Parker Duofold Historical Colors White Ivorine International Medium Point Fountain Pen

6 09 2014
A pen so fine deserves two of my most favorite inks, the Rohrer & Klingner Scabiosa and Noodler's Apache Sunset

A pen so fine deserves two of my most favorite inks, the Rohrer & Klingner Scabiosa and Noodler’s Apache Sunset

Some pens are just so terribly lovely that they make you want to cry. Even in a little cellphone picture on Twitter I could tell this was one of those pens. I tweeted the Goldspot Pens people, and they were kind enough to let me borrow this pen for a test drive.

It comes in a box, which I would rate as acceptable. The inside of the box is nicer than the outside of the box. The entirety of the box is not as nice as a top hat.

It comes in a box, which I would rate as acceptable. The inside of the box is nicer than the outside of the box. The entirety of the box is not as nice as a top hat.

I opted to give the White Ivorine a try, and it looks phenomenal with the gold plated accents. I may have said this about other pens, but this pen truly makes me wish I had a billiard room. If I had the time I’d take it up to the Biltmore Estate and demand they let me do a photo shoot.

Everything is magically comfortable

How many shades can I make White Ivorine appear to be? All of them, apparently.

One thing words and pictures can’t quite convey is how luxurious the resin feels. You pick up the pen and it’s the first thing you notice—this is different. This is nice. The grip is comfortably sculpted, the barrel that becomes the threading for the cap has its edge smoothly rounded off. The little details of design all speak of expert handling—as well they should; every Parker Duofold is finished by hand.

Or so the internet tells me. You can always believe the internet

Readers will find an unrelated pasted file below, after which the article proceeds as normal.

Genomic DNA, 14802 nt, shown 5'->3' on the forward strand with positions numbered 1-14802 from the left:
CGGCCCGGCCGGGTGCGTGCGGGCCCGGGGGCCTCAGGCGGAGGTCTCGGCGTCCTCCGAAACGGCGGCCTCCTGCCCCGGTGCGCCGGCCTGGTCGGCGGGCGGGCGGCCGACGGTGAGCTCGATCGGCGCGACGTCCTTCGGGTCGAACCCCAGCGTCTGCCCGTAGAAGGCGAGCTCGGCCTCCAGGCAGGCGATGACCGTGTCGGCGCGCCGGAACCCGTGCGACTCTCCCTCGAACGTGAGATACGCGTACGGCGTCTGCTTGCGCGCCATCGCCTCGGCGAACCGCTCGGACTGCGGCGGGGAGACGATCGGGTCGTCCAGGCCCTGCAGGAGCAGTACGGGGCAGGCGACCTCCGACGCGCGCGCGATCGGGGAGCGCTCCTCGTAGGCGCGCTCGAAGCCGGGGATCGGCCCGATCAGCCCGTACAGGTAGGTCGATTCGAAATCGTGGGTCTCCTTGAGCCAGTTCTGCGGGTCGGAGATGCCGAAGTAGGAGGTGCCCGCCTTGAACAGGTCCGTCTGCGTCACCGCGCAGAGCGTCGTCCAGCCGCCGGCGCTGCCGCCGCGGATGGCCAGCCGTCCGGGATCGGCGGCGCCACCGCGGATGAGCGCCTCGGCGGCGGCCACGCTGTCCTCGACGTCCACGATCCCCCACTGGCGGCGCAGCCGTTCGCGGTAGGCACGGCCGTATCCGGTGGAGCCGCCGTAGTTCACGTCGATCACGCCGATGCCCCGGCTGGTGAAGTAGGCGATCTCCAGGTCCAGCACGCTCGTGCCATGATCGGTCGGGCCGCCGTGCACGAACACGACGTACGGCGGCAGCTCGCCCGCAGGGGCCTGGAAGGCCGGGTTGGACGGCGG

Or so the internet tells me. You can always believe the internet

The cap posts quite high up on the pen. Personally, I like the balance of the pen with the cap unposted, but it’s not too terribly back-weighted that I couldn’t write with it posted. The Duofold logo on the top is wonderful—can I get a Duofold signet ring so I can stamp this pattern in wax? Possibly on everything from there on out?

Check your mouth. It may be hanging open, leaking drool. This is perfectly normal

Check your mouth. It may be hanging open, leaking drool. This is perfectly normal

I almost want to stare at this nib more than I want to write with it. It’s satisfying, but rather firm for a gold nib (a deliberate condition, just something I wasn’t aware of going into it). I’m not trying to downplay how it writes, because it does a good job with excellent flow, but it’s not the kind of life-changing experience that convinces you to have a first-born just so you can give it up in exchange for the chance to write with this nib. It’s good, but it’s not that good. I imagine, however, that the more you write with it, the better it will get. I’d be willing to write a mile of words with this Duofold. The feel in my hand leaves no room for complaints.

A scale of creamy-color reference. White Ivorine, Pelikan Creamweiss, and Pilot Vanishing Point White.

A scale of creamy-color reference. White Ivorine, Pelikan Creamweiss, and Pilot Vanishing Point White.